Museum of Chinese in America (MOCA) is presenting the MOCA 2019 Lunar New Year Soirée at the famed Rice & Gold, a unique Asian Eatery in the Hotel 50 Bowery on Wednesday, February 20, 2019. The customized menu is curated by Executive Chef Jae Lee.
Excerpts from Jason Ma’s Gold Mountain The Musical, starring Ali Ewoldt, Jonny Lee, Jr. and Alan Ariano will kick off the festive evening at 6:30pm, followed by dinner at 7:30pm and an after party at The Crown, Rooftop Bar at 9:30pm.
Black Tie or Festive Chinese Attire.
Helmed by Alan Muraoka, Gold Mountain will feature choreography by Billy Bustamante and Music Direction by Kristen Lee Rosenfeld.
Gold Mountain is a love story set against the backdrop of a pivotal event in America’s history, the construction of the first transcontinental railroad. The original musical celebrates the striving immigrant spirit, the redemptive power of love and the ultimate nobility of self-sacrifice.
Jason Ma is a son of an immigrant family, and a grateful descendant of a long line of those who were able to persist, overcome and succeed on their way to becoming Americans. He wrote the book, music and lyrics for Gold Mountain and is the 2017 recipient of the ASCAP Foundation’s Cole Porter Award, given to an emerging composer/lyricist “whose work shows promise.” Along with writing, he is an actor who has been seen on Broadway and Off-Broadway stages, in regional theaters and many international venues.
Over dinner at Landmarc, Jason shared his inspiration for creating Gold Mountain, the sneak peek presentation set for the MOCA Gala and the upcoming performances in May during the Golden Spike 150 celebrations in Utah.
Lia: Presenting excerpts of Gold Mountain at the MOCA Gala is ideal. What do you hope audiences will take away from it?
Jason: Gold Mountain is a story about the lives lived by those who built our first transcontinental railroad, and my hope for its audiences is a renewed understanding of an America that was and is a country built and made great by immigrants.
I hope they feel seen and celebrated. Institutions like the Museum of Chinese in America (MOCA) are necessary to fill in the gaps in historical and cultural documentation that mainstream institutions neglect or gloss over. (By the way, I love this museum, its mission and the Maya Lin designed space, so inspiring.) Those of us from the Asian American community that write musicals are likewise trying to fill a gap in the narratives and stories in the musical theater canon, especially when addressing the East vs. West dynamic and the perspective from which those stories are dramatized. Something that excites me right now is that Timothy Huang’s new musical American Morning is being mounted by Prospect Theater Company this spring. Although we are very different writers, what strikes me is how both our shows explore the East vs. West dynamic and the damage and heartbreak that ensues when these worlds butt up against each other. Also, may I point out that neither of us chose to explore this dynamic through a romantic relationship or flirtation between members from either side of the divide. That we are both getting to performance of our pieces is something to be celebrated!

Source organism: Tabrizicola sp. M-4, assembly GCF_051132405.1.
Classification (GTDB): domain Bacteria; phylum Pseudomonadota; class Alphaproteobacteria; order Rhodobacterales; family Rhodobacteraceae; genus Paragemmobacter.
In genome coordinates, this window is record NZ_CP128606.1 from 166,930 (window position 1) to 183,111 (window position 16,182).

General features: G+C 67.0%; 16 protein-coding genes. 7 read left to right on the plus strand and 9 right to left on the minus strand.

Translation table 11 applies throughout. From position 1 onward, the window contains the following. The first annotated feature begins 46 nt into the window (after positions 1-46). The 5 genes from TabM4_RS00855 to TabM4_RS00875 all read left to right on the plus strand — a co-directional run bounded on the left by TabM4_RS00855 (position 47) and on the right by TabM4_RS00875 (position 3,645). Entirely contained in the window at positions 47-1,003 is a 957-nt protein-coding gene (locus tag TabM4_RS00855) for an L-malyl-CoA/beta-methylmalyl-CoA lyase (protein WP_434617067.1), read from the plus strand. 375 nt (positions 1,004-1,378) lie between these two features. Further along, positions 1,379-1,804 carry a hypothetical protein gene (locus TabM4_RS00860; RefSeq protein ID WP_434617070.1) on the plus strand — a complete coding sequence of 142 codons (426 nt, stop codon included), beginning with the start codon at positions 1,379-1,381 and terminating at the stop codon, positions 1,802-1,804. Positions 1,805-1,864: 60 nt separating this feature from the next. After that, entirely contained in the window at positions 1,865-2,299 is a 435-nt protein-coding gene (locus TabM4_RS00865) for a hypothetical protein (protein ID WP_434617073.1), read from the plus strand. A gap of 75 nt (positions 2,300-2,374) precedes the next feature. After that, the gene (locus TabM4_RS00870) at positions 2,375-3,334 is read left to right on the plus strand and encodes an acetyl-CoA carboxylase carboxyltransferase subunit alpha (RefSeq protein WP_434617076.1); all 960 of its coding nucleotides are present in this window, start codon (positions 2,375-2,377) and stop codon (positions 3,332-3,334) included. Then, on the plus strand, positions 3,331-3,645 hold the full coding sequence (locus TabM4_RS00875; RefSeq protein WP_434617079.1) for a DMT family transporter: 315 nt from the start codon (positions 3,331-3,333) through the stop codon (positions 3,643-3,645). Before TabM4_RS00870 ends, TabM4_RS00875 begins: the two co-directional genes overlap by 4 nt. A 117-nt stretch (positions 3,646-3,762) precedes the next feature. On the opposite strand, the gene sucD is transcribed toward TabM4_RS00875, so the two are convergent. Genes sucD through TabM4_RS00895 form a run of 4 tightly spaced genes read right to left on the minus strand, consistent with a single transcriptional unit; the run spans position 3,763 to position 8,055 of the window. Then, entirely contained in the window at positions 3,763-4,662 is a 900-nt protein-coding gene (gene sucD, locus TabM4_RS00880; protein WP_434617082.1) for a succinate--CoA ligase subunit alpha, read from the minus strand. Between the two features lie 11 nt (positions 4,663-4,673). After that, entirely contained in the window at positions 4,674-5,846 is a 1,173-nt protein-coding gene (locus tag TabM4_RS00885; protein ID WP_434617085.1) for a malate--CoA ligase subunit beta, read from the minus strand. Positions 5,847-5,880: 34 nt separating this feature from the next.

Lia: What inspired you to create Gold Mountain?
Jason: I don’t know!
The initial impulse came at me from who knows where or what in the middle of a show, while I was waiting between scenes, and I wasn’t actually looking to write anything at the time. A lyric/melody fragment started cycling in my head and then, the person singing this snippet began to let me know who he was. By the end of the next day, the first draft of what turned out to be a middle-of-the-show love duet was finished, and the world, the characters, the themes and the plot that surrounded this song all fell in line in the next months after that initial encounter.
Lia: What are the themes of the excerpts that you will be presenting?
Jason: I thought it would be appropriate to focus on some of the family and inter-personal relationships in choosing the excerpts for our MOCA performance. One of the themes that we cycle back to a lot in Gold Mountain is that of filial duty, the primacy of family and community, that beautiful collectivism in East Asian culture, which is often misunderstood and misrepresented, . We individualistic Americans can often dismiss this worldview out of hand, but it is a valid lens through to look at life, family and society that has worked for many, many centuries. I love that the characters in Gold Mountain come from this world and how it colors everything they do.